King Saul obeyed only half the command of the Lord. He spared the king and also from the booty he kept the best sheep and oxen, which according to him was intended to be offered as sacrifice to the Lord.

But the prophet Samuel pointed out the fault of king Saul when he said: Is the pleasure of the Lord in holocausts and sacrifices, or in obedience to the voice of the Lord? Yes, obedience is better than sacrifice, submissiveness better than the fat of rams. Rebellion is a sin of sorcery, presumption a crime of teraphim.

Samuel made it clear to king Saul that his disobedience is a rebellion against God and hence it was a sin equivalent  to sorcery and idolatry.

In other words, a half-obedience is nothing less than a rebellion against God, just as a half-truth is more damaging than a lie.

May our obedience to the commandments of God be a total acceptance of His will and may we not be deceived by the devil to justify our half-obedience.

Saturday, January 18, 2020

2nd Ordinary Sunday, Year A, 19.01.2020

Isaiah 49:3, 5-6 / 1 Cor 1:1-3 / John 1:29-34
The month of January this year is a rather unique month. Because there are two new years in this month.

On the 1st of January, we celebrated the New Year with countdowns, fireworks, parties and well wishes.

In a week’s time, we will celebrate the Lunar New Year, with “Gong Xi Fa Cai”, bak-kwa, pineapple tarts, yearly visits to the elders and the usual aunties’ questions like “When are you getting married?” or “When are you going to have baby?”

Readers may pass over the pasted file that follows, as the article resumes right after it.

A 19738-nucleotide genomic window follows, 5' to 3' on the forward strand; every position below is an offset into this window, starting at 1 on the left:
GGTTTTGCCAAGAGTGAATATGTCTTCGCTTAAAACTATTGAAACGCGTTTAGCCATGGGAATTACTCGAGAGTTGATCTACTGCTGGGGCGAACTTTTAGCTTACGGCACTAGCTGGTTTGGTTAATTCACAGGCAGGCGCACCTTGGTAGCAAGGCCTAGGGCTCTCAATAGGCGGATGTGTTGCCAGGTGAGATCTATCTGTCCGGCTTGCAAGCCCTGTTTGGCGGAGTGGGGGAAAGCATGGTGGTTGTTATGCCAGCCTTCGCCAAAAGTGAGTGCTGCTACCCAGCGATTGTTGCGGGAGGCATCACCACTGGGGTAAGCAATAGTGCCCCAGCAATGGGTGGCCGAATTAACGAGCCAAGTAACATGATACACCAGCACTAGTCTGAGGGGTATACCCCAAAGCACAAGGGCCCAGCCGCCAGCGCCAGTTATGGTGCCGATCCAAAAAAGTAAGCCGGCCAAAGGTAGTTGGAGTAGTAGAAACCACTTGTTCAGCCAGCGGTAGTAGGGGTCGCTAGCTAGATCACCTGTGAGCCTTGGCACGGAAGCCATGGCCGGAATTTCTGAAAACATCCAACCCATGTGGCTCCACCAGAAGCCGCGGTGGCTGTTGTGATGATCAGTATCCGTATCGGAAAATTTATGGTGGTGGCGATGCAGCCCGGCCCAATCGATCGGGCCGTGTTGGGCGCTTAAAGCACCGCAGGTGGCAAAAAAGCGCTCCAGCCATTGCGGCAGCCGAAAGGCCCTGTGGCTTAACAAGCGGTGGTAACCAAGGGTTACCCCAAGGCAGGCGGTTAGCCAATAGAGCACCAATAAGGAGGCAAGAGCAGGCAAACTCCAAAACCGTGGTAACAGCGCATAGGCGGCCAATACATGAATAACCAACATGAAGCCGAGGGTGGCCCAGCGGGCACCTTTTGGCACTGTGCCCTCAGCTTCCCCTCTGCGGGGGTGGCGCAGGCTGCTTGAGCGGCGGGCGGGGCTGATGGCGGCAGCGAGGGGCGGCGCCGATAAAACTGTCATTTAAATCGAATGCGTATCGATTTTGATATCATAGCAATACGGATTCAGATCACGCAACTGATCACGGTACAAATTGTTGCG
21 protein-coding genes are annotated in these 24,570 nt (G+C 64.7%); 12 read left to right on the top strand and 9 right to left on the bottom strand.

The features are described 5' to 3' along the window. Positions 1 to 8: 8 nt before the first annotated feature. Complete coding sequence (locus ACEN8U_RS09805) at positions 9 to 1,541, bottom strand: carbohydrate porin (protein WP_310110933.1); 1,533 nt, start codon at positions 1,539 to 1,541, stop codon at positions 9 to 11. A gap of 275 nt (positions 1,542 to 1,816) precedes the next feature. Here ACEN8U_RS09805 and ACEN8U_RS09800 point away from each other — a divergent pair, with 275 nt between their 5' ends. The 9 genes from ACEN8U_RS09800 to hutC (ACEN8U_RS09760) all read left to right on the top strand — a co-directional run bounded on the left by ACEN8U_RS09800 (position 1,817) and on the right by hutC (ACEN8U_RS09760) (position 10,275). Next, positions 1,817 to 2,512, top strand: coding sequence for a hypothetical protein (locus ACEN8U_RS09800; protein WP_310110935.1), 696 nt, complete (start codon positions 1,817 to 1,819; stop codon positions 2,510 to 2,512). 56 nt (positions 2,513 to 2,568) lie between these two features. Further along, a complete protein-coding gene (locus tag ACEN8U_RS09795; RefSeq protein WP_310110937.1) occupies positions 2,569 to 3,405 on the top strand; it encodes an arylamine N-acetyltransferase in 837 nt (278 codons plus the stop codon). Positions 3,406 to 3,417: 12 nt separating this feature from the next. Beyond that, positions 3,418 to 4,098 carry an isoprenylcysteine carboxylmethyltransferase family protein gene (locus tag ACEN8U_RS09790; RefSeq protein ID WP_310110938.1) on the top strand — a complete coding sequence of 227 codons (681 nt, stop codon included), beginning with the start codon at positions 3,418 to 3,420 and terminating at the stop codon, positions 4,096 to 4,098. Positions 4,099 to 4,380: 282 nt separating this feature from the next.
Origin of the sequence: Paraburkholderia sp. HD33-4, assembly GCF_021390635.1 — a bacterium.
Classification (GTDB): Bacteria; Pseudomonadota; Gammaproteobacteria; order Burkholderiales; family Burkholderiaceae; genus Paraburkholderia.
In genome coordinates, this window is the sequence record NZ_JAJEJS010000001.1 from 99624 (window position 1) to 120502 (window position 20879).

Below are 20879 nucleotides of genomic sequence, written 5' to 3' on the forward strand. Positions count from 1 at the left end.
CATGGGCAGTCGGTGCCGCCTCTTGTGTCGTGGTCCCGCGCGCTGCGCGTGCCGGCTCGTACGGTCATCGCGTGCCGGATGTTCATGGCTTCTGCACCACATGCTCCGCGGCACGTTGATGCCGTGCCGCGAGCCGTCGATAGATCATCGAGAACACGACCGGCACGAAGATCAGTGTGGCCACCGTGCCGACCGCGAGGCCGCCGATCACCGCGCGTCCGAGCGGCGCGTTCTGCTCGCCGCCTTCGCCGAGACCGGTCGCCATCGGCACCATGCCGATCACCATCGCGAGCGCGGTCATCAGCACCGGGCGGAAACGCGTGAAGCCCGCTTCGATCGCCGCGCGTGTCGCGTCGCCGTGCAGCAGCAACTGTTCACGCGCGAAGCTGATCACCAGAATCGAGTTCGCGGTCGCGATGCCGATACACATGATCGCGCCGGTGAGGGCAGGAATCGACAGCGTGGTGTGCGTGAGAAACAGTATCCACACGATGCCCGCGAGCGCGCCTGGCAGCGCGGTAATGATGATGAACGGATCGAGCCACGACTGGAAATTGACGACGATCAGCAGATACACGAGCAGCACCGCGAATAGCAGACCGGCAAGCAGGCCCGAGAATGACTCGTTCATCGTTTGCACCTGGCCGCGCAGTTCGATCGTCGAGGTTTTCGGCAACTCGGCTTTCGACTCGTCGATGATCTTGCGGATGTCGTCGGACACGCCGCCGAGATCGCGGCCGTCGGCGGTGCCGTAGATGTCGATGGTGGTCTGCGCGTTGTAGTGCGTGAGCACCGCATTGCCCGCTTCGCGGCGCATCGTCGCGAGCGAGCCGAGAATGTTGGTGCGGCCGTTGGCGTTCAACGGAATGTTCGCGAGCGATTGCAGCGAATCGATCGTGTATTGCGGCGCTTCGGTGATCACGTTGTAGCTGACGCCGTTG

Whether it is the 1st of January New Year or the Lunar New Year, we want to begin the year happily and happily ever after, or at least happily for the rest of the year.

So we will wish each other “Happy New Year” or “Xin Nian Kuai Le”. That shows our hope and our desire for happiness in life.

And for us, we would certainly want to come to church and pray for blessings. Whether Christians or otherwise, we have this religious inclination to ask God for blessings. And essentially we are asking for protection and happiness.

Yes, we ask God to protect us from danger and evil, whether visible or invisible, so that our hearts will be at peace and that we can live our lives happily.

And God will surely want to bless us. God will certainly not withhold His blessing on us, or put a limit on His blessings on us.

But as much as God wants to bless us abundantly, blessings that will overflow from us to our loved ones, there is one thing that will block and obstruct God’s blessings on us.

That one thing is none other than sin. Sin is the blockage and the obstacle to God’s blessings on us.

But sin is not a blockage or an obstacle that happens suddenly or that is caused by an external force or party.